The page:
Charity and Jerrica are visiting Charity's home town, and they go for a night out at the local bar. Charity brings up the myth of the Bighead when the bartender denies the myth, claiming it's actually true. Meanwhile, local boys Balls and Dicky are out for a dirty, good time. And somewhere out there, The Bighead is lusting...
After reading Edward Lee's "The Bighead" last year, and actually wrote a 5 page essay on it for an advanced English class (class was confused when I talked about all the murder, rape, nightmares of pissing nuns, the mega-sized Bighead cock, etc.), I was definitely interested in this short film when they were fundraising. Sadly I didn't have money to help at that point, but I kept the page saved to make sure I wouldn't miss it. I wasn't a huge fan of the novel, but I did enjoy some of that dark humor and intentionally over-the-top filth that goes on. It's not a novel I think badly of at all, even though I won't revisit it. However, the thought of seeing some of those things on screen had me curious. Would it even be possible to do it justice? And would it be really gritty and dark, or more Troma-esque considering the nature of the story?
This short film takes a chunk of the massive plot of the novel, and focuses on just a small snippet. It has no real beginning, and no real end. But it does introduce the main characters. Charity and Jerrica are two girls visiting Charity's home town. They didn't know each other before the trip, but there's a friendship brewing. They hit the local bar, where they realize mostly men go. They take a seat and start drinking, when Jerrica notices scribblings in the bathroom and by the bar - something about the Bighead. Charity tells Jerrica about the local myth of the Bighead, a freak out nature that parents scared their children with. But the bartender begs to differ, claiming that the Bighead is indeed real. Not only has he been seen, but they have found bodies... dismembered... brutally raped. Soon they meet a new face in town, a prist - Father Tom Alexander. He's there to rebuild the Abbey, which has a dark past that the town is desperate to forget. While the Bighead is roaming in the woods, killing and raping whatever he gets a chance to, two local boys are stirring up just as much shit. Drinking, raping and killing girls for fun, and they're soon headed to the bar that Charity and Jerrica are currently at.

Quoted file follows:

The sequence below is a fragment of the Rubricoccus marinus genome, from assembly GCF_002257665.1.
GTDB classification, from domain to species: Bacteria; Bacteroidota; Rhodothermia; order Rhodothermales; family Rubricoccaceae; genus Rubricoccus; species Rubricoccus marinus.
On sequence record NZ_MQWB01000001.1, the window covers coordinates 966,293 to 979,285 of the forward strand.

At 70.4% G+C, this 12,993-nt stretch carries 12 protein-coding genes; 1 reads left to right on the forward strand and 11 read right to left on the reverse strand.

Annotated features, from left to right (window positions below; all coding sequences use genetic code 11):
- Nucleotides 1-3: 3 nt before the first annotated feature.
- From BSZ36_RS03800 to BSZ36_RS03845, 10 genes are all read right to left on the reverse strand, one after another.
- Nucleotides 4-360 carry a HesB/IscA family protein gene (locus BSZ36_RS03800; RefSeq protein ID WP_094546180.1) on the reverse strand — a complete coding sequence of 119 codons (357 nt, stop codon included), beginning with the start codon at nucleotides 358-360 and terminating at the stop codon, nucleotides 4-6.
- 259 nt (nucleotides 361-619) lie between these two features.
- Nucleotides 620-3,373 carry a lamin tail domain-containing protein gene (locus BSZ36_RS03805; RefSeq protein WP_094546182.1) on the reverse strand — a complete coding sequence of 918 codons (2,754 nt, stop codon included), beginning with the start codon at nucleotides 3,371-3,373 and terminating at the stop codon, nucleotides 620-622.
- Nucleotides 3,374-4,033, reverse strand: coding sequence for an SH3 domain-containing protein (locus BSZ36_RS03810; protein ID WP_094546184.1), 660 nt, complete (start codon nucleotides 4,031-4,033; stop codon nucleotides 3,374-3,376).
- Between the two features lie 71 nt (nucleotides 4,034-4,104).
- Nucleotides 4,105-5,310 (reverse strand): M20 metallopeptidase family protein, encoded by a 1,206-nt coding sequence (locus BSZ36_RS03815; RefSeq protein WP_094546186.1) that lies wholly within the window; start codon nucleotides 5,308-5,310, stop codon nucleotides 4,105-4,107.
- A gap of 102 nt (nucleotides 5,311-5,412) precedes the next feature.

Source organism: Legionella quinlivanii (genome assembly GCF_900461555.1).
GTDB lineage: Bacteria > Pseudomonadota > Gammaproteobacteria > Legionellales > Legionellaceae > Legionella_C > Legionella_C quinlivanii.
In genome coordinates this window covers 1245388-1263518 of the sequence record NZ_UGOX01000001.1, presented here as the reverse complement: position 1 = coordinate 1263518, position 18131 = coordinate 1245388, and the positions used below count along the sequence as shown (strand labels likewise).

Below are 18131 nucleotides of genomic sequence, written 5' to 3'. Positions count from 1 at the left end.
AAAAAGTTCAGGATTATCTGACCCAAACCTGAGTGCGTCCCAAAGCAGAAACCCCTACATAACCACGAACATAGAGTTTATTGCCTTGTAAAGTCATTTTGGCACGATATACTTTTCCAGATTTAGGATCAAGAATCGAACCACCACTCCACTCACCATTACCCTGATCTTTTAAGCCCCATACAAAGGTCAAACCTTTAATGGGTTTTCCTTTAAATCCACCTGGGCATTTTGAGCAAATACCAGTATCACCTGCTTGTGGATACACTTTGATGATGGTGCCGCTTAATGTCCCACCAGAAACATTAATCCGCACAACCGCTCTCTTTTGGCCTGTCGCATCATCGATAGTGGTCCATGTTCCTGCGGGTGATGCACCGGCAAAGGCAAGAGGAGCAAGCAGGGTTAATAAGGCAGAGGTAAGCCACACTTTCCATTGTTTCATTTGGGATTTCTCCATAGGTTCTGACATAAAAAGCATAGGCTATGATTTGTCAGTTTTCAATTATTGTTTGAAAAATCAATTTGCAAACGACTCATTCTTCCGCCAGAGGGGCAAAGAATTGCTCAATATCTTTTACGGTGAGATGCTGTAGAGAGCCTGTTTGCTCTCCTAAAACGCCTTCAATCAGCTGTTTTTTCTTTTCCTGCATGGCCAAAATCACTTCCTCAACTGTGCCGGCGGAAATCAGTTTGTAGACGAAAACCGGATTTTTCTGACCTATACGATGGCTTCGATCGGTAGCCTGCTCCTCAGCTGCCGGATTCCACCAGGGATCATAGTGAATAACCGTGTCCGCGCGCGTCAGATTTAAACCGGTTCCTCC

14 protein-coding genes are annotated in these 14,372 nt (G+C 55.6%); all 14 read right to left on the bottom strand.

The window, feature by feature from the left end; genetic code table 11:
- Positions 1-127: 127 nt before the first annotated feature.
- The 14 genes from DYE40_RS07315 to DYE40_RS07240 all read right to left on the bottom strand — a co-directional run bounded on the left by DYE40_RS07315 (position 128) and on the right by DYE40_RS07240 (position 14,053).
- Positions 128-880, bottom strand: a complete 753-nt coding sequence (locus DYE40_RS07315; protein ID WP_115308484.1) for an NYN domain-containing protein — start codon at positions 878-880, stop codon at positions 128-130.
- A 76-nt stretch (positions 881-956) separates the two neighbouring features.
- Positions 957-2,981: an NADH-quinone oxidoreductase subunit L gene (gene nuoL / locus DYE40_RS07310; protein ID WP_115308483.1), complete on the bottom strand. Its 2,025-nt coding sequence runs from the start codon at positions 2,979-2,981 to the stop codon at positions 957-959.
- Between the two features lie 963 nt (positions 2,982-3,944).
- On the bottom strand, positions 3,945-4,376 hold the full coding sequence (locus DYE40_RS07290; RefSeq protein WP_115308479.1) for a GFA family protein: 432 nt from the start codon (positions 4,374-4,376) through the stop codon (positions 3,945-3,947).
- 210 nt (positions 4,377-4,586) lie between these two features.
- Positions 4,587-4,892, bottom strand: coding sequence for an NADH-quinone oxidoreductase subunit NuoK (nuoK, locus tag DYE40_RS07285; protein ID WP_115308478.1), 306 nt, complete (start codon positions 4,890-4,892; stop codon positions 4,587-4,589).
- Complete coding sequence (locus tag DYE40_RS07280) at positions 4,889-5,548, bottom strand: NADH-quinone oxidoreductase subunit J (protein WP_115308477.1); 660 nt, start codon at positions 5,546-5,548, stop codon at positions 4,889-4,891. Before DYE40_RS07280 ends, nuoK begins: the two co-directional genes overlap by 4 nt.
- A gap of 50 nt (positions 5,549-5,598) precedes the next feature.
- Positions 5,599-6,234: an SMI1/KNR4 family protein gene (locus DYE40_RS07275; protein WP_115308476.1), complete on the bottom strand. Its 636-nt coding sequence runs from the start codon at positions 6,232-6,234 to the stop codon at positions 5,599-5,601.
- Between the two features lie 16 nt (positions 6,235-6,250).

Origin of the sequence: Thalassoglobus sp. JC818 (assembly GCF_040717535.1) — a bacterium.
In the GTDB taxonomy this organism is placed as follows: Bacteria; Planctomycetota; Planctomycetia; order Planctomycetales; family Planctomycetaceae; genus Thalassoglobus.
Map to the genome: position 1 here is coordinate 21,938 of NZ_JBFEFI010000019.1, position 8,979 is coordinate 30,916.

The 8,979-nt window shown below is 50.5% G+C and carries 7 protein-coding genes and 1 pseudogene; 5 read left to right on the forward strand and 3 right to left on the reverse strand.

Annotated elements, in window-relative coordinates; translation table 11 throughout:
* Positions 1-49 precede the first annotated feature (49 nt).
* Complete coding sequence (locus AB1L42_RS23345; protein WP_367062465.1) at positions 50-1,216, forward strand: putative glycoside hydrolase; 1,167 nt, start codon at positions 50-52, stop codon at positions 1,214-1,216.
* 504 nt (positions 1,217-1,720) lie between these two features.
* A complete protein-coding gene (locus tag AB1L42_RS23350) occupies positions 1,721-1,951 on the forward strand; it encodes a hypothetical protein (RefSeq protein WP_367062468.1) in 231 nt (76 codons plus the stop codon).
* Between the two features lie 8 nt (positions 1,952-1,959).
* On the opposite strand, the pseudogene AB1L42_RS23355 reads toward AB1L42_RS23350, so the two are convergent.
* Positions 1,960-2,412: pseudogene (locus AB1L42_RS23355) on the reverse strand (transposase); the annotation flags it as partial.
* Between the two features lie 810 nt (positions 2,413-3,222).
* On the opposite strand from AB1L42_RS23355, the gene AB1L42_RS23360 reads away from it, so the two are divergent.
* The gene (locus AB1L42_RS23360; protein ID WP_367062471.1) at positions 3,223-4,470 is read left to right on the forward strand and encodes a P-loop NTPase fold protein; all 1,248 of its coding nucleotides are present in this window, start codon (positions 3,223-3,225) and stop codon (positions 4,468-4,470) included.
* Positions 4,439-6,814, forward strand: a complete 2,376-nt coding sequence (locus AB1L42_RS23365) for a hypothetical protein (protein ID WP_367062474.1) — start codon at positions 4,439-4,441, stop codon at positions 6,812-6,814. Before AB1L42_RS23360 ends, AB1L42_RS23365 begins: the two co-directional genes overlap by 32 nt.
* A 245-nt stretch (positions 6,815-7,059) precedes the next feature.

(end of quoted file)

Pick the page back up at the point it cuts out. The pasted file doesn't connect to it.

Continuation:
This short film manages to introduce everyone really well, but it does feel more like a short film made to fund a feature. And I believe they are trying to make a feature, so it's possible. This short film is actually perfect in respect to the novel - the style, the atmosphere, the filth, it's all there (though I'm sure they wish they could've pushed it into something much more graphic, to truly respect the novel). The characters were excellent as well, I hadn't imagined any of them differently (except maybe the looks of one or two). The biggest problem here, for the watchabilty of the short, is that it seems made for people who already know the story. We're not sure why Charity and Jerrica are there, though they stumble around the subjects, and by the end of the short film we have only gotten to know the characters - not actually had a story evolve.
It's safe to say that this is a perfect short film for them to use if they are funding a feature. It shows exactly what they are capable of - the black comedy, the fucked up people, the gore, the nudity (though we're only treated to the boobs at this point), etc. I am surprised that it's as well made as it is, even the make-up on the Bighead is spot on. Though the short film ends when we've finally met all the people, I think it was a joy to watch because it stays true to the novel. The novel itself wasn't deep or meaningful, so why should the short be? They have managed to do exactly what the novel did, and I really respec that. It's rare to adapt something this well. It's a great tease for the, hopefully, upcoming feature. If they keep this up and are ready to go all the way with it, we're in for a fucked up, silly, over-the-top treat.